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Document Title:

Screening-Level Assessment of Organochlorine Compounds in Raccoons (Procyon lotor) at Aroostook National Wildlife Refuge

AUTHOR(S):
Steven E. Mierzykowski Dawn Washington Fred Corey David Macek


REPORT NUMBER:
FY09-MEFO-2?EC
PAGES:
1 - 33

PUBLICATION DATE: March 2011

ABSTRACT:
The Aroostook National Wildlife Refuge (ARONWR) was established in 1998 on the site of the former Loring Air Force Base (LAFB), a cold-war era Strategic Air Command facility. Throughout the course of its 40+ year operational history, Department of Defense activities at LAFB resulted in widespread contamination of soil, sediment, surface water, groundwater and biotic resources of the former base and present-day wildlife refuge. In addition to the release of large volumes of petroleum products, cleaning solvents, heavy metals, and other toxic chemicals to the environment; leaking underground transformers contributed to a chronic release of polychlorinated biphenyls (PCBs) that contaminated sediments along several miles of the East Branch of Greenlaw Brook. Air Force remedial activities included a massive PCB-contaminated sediment removal project in Greenlaw Brook that resulted in the excavation and disposal of over 100,000 cubic yards of surficial sediments and floodplain soils. Subsequent sediment sampling by the Aroostook Band of Micmacs, however, located several pockets of unremediated, contaminated sediments in Greenlaw Brook. Moreover, long-term contaminant monitoring of brook trout in Greenlaw Brook indicates only modest declines in body burdens of organochlorines since the large-scale sediment remediation. Greenlaw Brook divides refuge and tribal lands. The USFWS and the Micmac tribe both had concerns regarding residual contaminant uptake by resident wildlife using the brook, and the tribe was also concerned about sustenance consumption of wildlife. In this screening level contaminant assessment, the raccoon was selected for study. Raccoons are an important animal to the Micmacs and to other Native American tribes providing fur and food. Fat from the animal is also used by tribes for medicinal purposes. We enlisted local trappers to collect raccoons from the Greenlaw Brook riparian area. Adipose (fat) and liver tissue were extracted to determine if raccoons are accumulating PCBs and other organochlorine pesticides. For comparative purposes, trappers also collected raccoons from off-refuge reference sites. Between 2006 and 2007, nine raccoons were collected and analyzed for organochlorine compounds; four from the refuge and five from reference areas. DEQ Project ID: 200750001.1 Region 5 ID: 1261-5N43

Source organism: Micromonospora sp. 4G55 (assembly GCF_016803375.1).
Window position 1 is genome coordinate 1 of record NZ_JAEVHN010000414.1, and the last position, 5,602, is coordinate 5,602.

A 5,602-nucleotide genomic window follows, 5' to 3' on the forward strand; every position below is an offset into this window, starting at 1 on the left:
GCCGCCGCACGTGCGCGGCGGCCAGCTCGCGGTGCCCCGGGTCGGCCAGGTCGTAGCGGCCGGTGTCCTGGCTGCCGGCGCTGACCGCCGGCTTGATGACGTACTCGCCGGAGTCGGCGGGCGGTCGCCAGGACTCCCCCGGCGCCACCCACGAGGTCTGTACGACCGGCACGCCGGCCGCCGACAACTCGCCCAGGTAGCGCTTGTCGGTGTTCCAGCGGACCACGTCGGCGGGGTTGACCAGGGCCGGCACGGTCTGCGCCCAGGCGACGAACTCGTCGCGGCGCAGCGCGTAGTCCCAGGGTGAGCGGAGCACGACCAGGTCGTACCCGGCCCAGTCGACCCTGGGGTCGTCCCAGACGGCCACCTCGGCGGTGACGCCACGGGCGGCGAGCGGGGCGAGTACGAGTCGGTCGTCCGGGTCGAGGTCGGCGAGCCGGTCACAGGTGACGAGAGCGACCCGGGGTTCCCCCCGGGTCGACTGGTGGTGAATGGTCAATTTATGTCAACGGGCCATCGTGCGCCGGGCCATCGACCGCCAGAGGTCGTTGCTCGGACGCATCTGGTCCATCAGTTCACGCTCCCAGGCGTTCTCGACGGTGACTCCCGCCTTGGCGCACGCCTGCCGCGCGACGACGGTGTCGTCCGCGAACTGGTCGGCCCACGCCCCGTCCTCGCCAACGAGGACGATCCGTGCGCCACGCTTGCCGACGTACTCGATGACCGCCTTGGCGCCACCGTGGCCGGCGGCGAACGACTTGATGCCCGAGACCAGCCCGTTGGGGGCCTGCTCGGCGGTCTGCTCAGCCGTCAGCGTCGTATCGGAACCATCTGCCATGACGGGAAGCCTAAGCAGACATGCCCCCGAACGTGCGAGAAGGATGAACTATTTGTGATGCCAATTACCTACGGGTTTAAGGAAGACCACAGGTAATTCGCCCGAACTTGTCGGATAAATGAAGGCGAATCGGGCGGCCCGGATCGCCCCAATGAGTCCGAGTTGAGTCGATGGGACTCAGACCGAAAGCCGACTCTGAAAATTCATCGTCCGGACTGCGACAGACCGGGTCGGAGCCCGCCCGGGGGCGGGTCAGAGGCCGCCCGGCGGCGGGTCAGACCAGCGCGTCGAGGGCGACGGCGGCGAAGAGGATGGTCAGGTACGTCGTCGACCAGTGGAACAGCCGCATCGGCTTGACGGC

PUBLISHED BY:
U.S. Fish and Wildlife Service

DOCUMENT LINK:
http://www.fws.gov/northeast/mainecontaminants/pdf/1261-5N43%20Final%20Report_2011.pdf, 1 MB

ADDITIONAL LINKS:

U.S. Fish and Wildlife Service - Maine Contaminants Program

Last updated: February 13, 2013